SSPO: Sector’s spend on chemical treatments down by 47% in the last three years

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The Scottish Salmon Producers Organisation announces reduction in chemical reduction in sea lice.

In a press release on Tuesday, SSPO Chief Executive Julie Hesketh-Laird told delegates at the Fish Veterinary Society Conference, near Edinburgh, that the sector’s spend on medicinal treatments had gone down by 47 per cent in the last three years.

This was attributed to a change in approach from shifting from medicines to a range of other measures, including cleaner fish and freshwater treatments such as hydrolicers and thermolicers. Hesketh-Laird said that this contributed to the Scottish salmon sector achieving its lowest average sea lice levels for six years. During the same period spend on traditional medicines such as hydrogen peroxide declined by 47% to £9.7M. In 2017, the BBC reported that industry was spending at least GBP 30m a year on measures to respond to lice.

According to new figures released today by the SSPO, sea lice averages on Scottish farms fell in 2018 to their level since 2013. In 2013 sea lice averages were 0.54*. This went down to 0.46* in 2018.

Figures published today by the Scottish Salmon Producers Organisation also show farm-by farm results for salmon survival. The average monthly salmon survival on farms last year was 99%.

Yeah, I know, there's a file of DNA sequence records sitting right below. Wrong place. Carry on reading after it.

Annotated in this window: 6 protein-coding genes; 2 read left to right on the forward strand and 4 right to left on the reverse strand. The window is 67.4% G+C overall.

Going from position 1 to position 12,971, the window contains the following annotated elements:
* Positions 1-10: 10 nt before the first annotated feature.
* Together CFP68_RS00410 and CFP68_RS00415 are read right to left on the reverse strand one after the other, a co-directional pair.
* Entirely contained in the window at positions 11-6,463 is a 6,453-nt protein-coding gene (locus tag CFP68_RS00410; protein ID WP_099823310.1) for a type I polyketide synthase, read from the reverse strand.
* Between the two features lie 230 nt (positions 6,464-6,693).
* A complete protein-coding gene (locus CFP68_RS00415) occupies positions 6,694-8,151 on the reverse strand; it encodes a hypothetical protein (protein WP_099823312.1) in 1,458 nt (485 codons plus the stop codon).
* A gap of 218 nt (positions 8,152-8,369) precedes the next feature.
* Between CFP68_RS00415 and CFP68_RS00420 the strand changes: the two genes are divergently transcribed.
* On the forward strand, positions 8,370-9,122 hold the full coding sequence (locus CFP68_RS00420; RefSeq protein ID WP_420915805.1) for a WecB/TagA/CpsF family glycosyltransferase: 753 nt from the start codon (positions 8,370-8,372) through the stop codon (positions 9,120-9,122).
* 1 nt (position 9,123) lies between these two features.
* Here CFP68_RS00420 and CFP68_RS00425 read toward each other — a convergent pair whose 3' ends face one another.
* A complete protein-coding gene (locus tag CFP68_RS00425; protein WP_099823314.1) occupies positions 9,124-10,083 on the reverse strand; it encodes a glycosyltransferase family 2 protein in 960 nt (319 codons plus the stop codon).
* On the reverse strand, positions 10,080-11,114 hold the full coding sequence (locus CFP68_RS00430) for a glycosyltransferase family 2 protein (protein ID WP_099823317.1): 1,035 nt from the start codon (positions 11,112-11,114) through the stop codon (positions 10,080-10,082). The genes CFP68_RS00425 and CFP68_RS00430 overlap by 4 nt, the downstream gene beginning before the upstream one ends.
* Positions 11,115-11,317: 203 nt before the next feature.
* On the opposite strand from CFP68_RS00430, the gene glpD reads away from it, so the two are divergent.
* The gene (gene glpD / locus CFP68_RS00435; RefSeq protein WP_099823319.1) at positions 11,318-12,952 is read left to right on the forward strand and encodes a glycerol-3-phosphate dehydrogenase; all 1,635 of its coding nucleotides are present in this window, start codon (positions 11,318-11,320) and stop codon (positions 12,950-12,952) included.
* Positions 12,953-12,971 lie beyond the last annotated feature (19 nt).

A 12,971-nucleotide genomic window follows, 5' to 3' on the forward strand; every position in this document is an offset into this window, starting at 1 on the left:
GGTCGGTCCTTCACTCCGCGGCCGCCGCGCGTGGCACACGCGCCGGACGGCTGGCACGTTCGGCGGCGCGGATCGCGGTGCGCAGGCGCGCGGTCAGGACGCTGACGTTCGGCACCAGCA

The SSPO also added that today’s data release marks the start of a new SSPO-led reporting schedule for sea lice and survival figures.

Companies are now reporting this data after either one month or two, not three, as was the case previously.
Julie Hesketh-Laird said: “Fish health and welfare is at the very heart of successful salmon farming. In spite of changing and challenging marine conditions, salmon farmers are working successfully to innovate, collaborate, take action and manage fish health and welfare.

“Scotland is leading the world in the reporting of salmon survival data and in the sustained management of sea lice. This demonstrates our willingness to be open about our operations and standards of fish health and welfare.

“The sector’s reporting of its performance is above and beyond the many other levels of regulation and voluntary data already shared. From today, we will be publishing more current farm-by-farm sea lice and survival data, moving from three-month reporting schedule we have worked to in the past. This enhanced level of transparency should reinforce trust in this important Scottish farming sector,” added Hesketh-Laird.